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3 Reasons Taking Vacation May Be Good for Business

Human Resources

Paid vacation days are a benefit most people consider as they sign onto a new job. Yet, most Americans don’t fully utilize them; American workers used only 77 percent  of their vacation days in 2013. This equates to giving up 169 million days—or $52.4 billion in benefits.

Is this work ethic something businesses should celebrate? Not quite. Encouraging employees to use their time off can actually lead to a more vibrant and dynamic workforce. Here are three reasons to encourage your employees to take full advantage of their benefits.

1. Improved Performance

Ernst & Young found that for every 10 additional hours an employee took off, their performance rating improved by 8 percent. On the flip side, vacation deprivation can cause resentment, burnout, and increased mistakes on the job.

The reason? It goes back to the importance of rest. Just as we need sleep every night to feel our best, we occasionally need time away from work in order to perform to our highest potential. Stepping out of the normal workflow and resetting the body and mind can provide motivation and more energy when employees come back to the office.

2. Healthier Employees

People who take vacations tend to enjoy both mental and physical benefits: less stress, less risk for heart disease, decreased depression rates, and more motivation to achieve goals. Simply put, healthier employees are happier and more engaged. By taking a few days of vacation, employees may actually spend more time at the office because they are spending fewer days at the doctor's office.

3. Higher Creativity

Time away from daily tasks can allow employees time for creative responses to larger business challenges. Without the day-to-day pressures of the office, workers can use the time and surroundings of a relaxing environment to see problems from a fresh perspective. One graphic designer even takes a year off every seven years to recharge.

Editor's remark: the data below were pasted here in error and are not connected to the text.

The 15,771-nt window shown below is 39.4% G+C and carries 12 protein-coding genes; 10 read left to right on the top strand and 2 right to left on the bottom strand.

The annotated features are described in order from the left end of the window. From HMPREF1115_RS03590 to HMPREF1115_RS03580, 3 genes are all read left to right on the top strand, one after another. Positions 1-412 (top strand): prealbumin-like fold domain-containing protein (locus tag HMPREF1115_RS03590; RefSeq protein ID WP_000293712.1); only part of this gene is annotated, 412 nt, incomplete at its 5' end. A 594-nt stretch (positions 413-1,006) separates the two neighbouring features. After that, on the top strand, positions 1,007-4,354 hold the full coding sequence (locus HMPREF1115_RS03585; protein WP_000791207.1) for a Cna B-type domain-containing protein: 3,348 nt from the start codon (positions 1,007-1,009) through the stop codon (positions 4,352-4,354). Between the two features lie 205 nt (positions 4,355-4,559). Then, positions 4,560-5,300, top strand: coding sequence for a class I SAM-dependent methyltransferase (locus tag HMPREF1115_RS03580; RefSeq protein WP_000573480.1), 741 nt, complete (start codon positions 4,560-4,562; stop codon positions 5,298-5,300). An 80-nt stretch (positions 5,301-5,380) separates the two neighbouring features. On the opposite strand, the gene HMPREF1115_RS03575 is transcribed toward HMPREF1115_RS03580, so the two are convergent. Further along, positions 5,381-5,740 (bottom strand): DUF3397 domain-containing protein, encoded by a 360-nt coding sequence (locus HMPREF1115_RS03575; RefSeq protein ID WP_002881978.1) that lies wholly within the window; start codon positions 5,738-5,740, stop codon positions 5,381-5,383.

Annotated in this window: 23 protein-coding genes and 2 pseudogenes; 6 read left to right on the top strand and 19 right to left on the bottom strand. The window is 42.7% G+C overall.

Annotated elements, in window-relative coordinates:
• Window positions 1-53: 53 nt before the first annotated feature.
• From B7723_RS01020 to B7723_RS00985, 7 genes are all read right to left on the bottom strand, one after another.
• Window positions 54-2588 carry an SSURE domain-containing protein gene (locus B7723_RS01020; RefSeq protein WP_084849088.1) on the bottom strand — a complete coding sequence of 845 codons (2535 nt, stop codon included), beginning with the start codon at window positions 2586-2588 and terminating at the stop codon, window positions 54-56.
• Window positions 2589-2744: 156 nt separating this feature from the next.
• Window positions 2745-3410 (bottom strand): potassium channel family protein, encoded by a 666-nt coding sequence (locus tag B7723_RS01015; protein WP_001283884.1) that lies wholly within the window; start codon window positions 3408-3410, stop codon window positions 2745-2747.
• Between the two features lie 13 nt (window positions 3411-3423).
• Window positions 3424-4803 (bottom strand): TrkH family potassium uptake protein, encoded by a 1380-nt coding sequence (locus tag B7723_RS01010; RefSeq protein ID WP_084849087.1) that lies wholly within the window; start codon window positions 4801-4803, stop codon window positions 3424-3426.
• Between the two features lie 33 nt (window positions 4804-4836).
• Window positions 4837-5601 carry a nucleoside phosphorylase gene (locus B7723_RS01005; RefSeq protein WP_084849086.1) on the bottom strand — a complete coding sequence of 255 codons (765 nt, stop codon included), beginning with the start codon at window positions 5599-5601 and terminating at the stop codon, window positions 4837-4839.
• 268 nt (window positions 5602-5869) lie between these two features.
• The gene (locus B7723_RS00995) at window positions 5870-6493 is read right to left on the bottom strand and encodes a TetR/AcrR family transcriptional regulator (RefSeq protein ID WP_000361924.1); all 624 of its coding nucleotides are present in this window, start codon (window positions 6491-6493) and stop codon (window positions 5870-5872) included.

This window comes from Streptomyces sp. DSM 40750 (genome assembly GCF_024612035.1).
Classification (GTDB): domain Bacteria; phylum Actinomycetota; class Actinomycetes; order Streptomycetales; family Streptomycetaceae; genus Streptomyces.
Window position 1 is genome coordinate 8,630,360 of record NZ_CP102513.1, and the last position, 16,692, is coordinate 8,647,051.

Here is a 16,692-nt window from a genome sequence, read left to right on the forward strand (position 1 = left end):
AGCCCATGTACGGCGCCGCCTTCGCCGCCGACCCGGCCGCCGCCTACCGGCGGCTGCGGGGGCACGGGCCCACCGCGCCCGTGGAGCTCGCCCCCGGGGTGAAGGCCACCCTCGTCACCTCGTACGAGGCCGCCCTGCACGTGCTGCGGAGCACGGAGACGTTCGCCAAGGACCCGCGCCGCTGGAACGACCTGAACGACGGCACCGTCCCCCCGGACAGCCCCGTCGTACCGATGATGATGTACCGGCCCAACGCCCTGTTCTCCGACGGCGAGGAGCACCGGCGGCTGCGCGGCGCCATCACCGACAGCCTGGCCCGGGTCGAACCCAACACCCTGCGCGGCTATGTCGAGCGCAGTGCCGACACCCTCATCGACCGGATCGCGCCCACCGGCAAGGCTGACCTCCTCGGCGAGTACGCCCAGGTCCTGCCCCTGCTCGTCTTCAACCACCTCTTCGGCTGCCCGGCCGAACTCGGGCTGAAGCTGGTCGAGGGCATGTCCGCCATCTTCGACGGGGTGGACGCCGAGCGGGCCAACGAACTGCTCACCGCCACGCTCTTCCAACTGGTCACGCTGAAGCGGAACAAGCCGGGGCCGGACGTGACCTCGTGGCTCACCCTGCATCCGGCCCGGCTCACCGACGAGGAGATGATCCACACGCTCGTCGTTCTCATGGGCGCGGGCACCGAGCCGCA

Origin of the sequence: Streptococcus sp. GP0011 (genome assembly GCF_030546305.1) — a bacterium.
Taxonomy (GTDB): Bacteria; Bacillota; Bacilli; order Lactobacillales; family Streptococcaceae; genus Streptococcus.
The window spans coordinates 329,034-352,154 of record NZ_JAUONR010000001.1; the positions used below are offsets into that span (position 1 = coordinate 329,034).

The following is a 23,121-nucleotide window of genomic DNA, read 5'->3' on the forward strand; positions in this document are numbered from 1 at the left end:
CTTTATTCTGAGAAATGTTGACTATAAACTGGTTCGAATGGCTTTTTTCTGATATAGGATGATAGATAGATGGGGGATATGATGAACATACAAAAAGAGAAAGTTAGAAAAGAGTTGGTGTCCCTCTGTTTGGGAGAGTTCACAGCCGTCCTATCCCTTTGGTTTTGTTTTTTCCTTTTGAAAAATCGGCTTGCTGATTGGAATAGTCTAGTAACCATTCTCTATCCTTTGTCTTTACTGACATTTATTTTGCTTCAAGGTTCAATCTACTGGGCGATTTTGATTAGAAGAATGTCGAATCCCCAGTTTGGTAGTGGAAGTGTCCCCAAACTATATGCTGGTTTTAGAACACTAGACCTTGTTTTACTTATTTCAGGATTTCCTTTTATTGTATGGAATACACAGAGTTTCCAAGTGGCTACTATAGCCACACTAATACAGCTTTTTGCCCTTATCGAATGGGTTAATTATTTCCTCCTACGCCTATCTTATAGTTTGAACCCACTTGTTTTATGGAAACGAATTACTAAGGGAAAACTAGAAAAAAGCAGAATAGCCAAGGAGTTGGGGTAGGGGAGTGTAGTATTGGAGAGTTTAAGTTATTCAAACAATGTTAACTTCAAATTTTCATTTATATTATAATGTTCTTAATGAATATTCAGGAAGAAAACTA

You don't need to be in a traditionally creative field to enjoy these benefits. Creative problem solving can yield gains in all parts of the business, from administration to sales.

Encouraging Employees to Use Their Vacation

So, how can you help ensure your employees actually use their time off? Here are a few tips:

  • Let employees know their vacation balances – Employees might not request time off because they’re unsure of how much time they have and are afraid to go over their allotted hours. Remedy this by making it easy to access this information; choose a human resource management system with self-service access to accrued time-off hours to help your employees track vacation more easily.
  • Incorporate time away from work into your company culture – If your company culture values a healthy work-life balance, your employees may feel more comfortable taking time off. Examine your current culture to understand what is going on now. Do you reward employees for performance, or for long hours? How easy or difficult is it for employees to take time off? Creating flexibility around paid time off, whether employees use it for a half day or for two weeks, can help ensure employees fully take advantage of their vacation time.
  • Consider alternative vacation policies – Increasingly, companies are looking into different of structures for time in and out of the office. For example, some companies are moving from the traditional five-day work week to four 10-hour days, giving employees three days off instead of two each week. Keep an open mind when determining which framework might work for your business.

Paid vacation isn't just a benefit to employees, but also to your business. By encouraging employees to use their vacation and providing them easy access to their time-off information, you may boost productivity and creativity, reduce turnover, and make your company more attractive to top talent.


This website contains articles posted for informational and educational value. Paychex is not responsible for information contained within any of these materials. Any opinions expressed within materials are not necessarily the opinion of, or supported by, Paychex. The information in these materials should not be considered legal or accounting advice, and it should not substitute for legal, accounting, and other professional advice where the facts and circumstances warrant.
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